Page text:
The factors influencing birth weight include biological and medical factors such as gender of the neonate, genetic factors, maternal age, birth order, twin or multiple pregnancy, maternal morbidity, nutritional status and obstetrical complications, and socioeconomic factors such as race, education, financial ability, the extent of prenatal examination, marital status, teenage pregnancy, social and psychological stress (1, 2, 24-28). However, as the data on biological, socioeconomic, demographic factors that could affect birth weight were not collected in this study, the analyses on those factors were not included in this study.
For all that, our data showed significant differences in birth weight and low birth weight rate in relation to maternal age, multiple pregnancy and the gender of the neonate. Of these factors, the maternal age has a close correlation with the birth weight. Infants born to mothers in their teens and those born to mothers aged 35 yr and more have shown LBW rate of 18.6% and 10.6% respectively, which were higher than those of infants born to mothers who were between 20 and 34 yr of age by 11.4% and 3.4%. In addition, the recent small, but steady increase in LBW rate and VLBW rate in the United States was attributed to the increase in multiple pregnancies (21, 22), and in our study we have also found that mean birth weight of twins was lighter than that of singletons by more than 800-1,000 g, and that VLBW rate and LBW rate were also 5 times and 10 times higher than those of singletons. Increase in maternal age and multiple pregnancies could be the cause of increase in LBW and VLBW rates in the future.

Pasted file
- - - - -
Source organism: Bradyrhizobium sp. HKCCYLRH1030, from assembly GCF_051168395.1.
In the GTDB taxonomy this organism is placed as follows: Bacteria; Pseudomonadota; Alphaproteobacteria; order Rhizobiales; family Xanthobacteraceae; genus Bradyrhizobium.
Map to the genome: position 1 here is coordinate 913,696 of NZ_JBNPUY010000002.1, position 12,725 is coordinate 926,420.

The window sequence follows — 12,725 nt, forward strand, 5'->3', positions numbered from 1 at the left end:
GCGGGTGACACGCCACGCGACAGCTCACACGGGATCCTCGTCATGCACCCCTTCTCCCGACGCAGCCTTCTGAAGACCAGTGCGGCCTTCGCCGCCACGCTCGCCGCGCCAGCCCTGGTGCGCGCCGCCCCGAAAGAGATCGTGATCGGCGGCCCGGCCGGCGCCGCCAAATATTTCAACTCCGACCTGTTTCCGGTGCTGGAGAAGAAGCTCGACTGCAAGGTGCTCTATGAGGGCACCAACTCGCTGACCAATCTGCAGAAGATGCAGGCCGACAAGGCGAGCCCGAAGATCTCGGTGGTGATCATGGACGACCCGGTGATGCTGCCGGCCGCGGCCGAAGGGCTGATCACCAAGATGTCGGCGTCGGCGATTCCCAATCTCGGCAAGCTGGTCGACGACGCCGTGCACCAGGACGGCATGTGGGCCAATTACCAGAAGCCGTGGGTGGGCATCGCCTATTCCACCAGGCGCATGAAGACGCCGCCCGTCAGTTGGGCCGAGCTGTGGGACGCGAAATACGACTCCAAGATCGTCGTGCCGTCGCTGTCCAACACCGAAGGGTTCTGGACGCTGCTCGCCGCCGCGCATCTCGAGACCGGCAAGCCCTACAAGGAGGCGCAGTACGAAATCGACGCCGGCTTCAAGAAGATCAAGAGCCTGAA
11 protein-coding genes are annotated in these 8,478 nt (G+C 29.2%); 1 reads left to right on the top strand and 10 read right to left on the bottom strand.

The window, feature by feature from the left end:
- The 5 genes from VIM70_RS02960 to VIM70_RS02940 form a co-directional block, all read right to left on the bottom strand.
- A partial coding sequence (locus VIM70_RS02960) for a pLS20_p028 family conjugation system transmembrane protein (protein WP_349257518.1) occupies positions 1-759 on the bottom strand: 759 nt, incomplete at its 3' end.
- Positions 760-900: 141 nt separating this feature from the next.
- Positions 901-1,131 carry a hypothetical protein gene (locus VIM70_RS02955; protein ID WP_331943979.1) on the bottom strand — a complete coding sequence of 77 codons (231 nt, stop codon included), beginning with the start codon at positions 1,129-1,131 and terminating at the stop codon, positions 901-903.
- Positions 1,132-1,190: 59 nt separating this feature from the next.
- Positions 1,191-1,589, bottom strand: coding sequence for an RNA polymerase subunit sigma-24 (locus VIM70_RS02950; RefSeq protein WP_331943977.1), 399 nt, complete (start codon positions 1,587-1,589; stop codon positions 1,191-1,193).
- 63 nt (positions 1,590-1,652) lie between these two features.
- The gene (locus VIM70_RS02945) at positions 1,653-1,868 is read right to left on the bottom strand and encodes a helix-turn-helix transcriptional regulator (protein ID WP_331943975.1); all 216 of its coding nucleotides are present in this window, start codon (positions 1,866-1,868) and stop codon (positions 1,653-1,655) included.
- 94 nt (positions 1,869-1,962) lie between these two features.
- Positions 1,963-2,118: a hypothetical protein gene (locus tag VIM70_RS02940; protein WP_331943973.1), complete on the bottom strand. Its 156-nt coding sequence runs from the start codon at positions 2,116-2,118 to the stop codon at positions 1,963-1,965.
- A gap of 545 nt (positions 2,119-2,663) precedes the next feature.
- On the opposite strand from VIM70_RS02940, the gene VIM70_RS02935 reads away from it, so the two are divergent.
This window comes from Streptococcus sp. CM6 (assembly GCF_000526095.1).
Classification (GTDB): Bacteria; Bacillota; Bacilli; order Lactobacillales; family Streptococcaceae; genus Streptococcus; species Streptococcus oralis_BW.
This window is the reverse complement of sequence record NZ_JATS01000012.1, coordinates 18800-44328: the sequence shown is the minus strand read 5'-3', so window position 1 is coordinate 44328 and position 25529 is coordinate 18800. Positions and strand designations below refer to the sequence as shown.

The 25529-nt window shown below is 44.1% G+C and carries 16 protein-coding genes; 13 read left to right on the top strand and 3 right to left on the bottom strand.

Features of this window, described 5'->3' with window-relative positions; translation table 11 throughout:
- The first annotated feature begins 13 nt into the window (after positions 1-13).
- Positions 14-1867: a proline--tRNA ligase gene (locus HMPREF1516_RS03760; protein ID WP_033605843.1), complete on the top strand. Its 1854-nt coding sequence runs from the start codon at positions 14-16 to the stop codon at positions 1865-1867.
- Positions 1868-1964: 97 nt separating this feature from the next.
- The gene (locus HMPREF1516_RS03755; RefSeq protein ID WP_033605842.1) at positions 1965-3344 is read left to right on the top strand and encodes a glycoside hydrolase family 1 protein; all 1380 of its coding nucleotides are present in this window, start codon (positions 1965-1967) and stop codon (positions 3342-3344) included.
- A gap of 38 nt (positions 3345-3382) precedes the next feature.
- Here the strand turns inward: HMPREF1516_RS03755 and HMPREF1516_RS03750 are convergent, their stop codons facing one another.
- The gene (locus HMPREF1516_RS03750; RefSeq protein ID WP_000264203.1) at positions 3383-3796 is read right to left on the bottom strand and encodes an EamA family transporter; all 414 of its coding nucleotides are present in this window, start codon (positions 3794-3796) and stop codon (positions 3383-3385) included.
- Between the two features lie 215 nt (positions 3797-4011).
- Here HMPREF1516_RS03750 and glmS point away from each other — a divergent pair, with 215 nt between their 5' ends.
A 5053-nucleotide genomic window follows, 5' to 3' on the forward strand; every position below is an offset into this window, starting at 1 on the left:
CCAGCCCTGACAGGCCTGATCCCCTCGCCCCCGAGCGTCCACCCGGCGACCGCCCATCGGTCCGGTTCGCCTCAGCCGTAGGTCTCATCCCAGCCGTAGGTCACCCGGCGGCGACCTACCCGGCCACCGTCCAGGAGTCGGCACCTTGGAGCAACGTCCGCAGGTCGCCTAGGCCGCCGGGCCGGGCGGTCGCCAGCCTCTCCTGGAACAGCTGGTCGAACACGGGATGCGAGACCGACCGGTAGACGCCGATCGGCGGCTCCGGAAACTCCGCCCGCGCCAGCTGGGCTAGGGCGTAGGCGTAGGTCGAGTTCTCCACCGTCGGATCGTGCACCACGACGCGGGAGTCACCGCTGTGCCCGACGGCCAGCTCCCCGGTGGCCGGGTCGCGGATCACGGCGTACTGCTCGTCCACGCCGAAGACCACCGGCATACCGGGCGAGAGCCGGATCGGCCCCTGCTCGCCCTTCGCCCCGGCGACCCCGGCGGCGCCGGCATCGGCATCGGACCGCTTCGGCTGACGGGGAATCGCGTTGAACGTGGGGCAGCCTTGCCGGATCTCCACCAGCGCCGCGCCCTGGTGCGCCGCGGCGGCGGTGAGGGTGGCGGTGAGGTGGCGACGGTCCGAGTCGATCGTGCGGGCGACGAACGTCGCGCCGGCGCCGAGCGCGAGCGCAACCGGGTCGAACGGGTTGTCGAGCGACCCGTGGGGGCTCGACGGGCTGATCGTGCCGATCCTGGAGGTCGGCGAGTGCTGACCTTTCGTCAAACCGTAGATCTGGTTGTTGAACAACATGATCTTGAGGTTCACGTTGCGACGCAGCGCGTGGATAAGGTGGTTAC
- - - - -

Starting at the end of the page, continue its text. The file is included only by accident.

There were several previous studies on the distribution of birth weight regarding to the GA in the newborn infants (13-17), but those were hospital-based studies on the newborn infants only who were born at their own hospitals. And there were also a few studies on Koreans living in the United States (29-32), but the number of neonates in the study was quite limited.
To obtain the percentile distribution of birth weight of a group, all the factors mentioned above must be considered, but we were able to control only the maternal age and presence of multiple pregnancy. Therefore, we could not compare our data with those from other countries.
Despite these shortcomings, the data acquired in our study could be the starting point for similar studies in the future, which must be a more thorough study with all the biological, socio-demographic factors put into consideration. In conclusion, we were able to obtain data on LBW rate and VLBW rate, birth weight distribution in a large population in Korea, and we consider that the results from this study would be a great help for future studies on birth weight, frequency of high risk infants, neonatal morbidity and mortality, and perinatal risk factors.

Figures and Tables

Table 1
Distribution of hospitals by the level and geographical area

*Number of deliveries in 2001 reported by the Health Insurance Review Agency (23).

Table 2
LBW and VLBW rates and preterm and postterm rates

LBW, low birth weight, less than 2,500 g; VLBW, very low birth weight, less than 1,500 g; ELBW, extremely low birth weight, less than 1,000 g; Preterm, less than 37 weeks; Extremely preterm, less than 32 weeks; Postterm, more than 42 weeks; SD, standard deviation; CI, confidence interval.

Table 3
Variables affecting birth weight and mean birth weight according to variables

*: Birth weights were expressed as mean±standard deviation with 95% confidence interval in the parenthesis, : P values are based on t-test or ANOVA, : versus male, §: versus singleton, : versus singleton or twin, : versus vaginal delivery, **: versus 20-34 yr of maternal age.